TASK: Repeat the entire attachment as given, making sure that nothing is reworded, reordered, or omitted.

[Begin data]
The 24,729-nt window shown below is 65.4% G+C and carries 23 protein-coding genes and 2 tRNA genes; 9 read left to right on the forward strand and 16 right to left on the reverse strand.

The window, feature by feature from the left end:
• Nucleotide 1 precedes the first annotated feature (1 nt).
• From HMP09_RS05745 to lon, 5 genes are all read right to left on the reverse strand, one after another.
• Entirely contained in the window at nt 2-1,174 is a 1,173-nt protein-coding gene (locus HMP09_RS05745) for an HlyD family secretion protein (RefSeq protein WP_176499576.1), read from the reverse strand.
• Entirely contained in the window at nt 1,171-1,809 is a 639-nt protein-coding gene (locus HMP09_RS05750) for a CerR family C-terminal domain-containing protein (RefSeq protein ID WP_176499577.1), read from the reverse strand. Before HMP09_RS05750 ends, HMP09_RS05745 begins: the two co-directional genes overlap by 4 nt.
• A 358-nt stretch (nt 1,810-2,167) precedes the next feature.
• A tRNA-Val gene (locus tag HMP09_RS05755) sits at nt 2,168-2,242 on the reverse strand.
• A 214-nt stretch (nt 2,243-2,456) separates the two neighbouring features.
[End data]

The 24,729-nt window shown below is 65.4% G+C and carries 23 protein-coding genes and 2 tRNA genes; 9 read left to right on the forward strand and 16 right to left on the reverse strand.

The window, feature by feature from the left end:
• Nucleotide 1 precedes the first annotated feature (1 nt).
• From HMP09_RS05745 to lon, 5 genes are all read right to left on the reverse strand, one after another.
• Entirely contained in the window at nt 2-1,174 is a 1,173-nt protein-coding gene (locus HMP09_RS05745) for an HlyD family secretion protein (RefSeq protein WP_176499576.1), read from the reverse strand.
• Entirely contained in the window at nt 1,171-1,809 is a 639-nt protein-coding gene (locus HMP09_RS05750) for a CerR family C-terminal domain-containing protein (RefSeq protein ID WP_176499577.1), read from the reverse strand. Before HMP09_RS05750 ends, HMP09_RS05745 begins: the two co-directional genes overlap by 4 nt.
• A 358-nt stretch (nt 1,810-2,167) precedes the next feature.
• A tRNA-Val gene (locus tag HMP09_RS05755) sits at nt 2,168-2,242 on the reverse strand.
• A 214-nt stretch (nt 2,243-2,456) separates the two neighbouring features.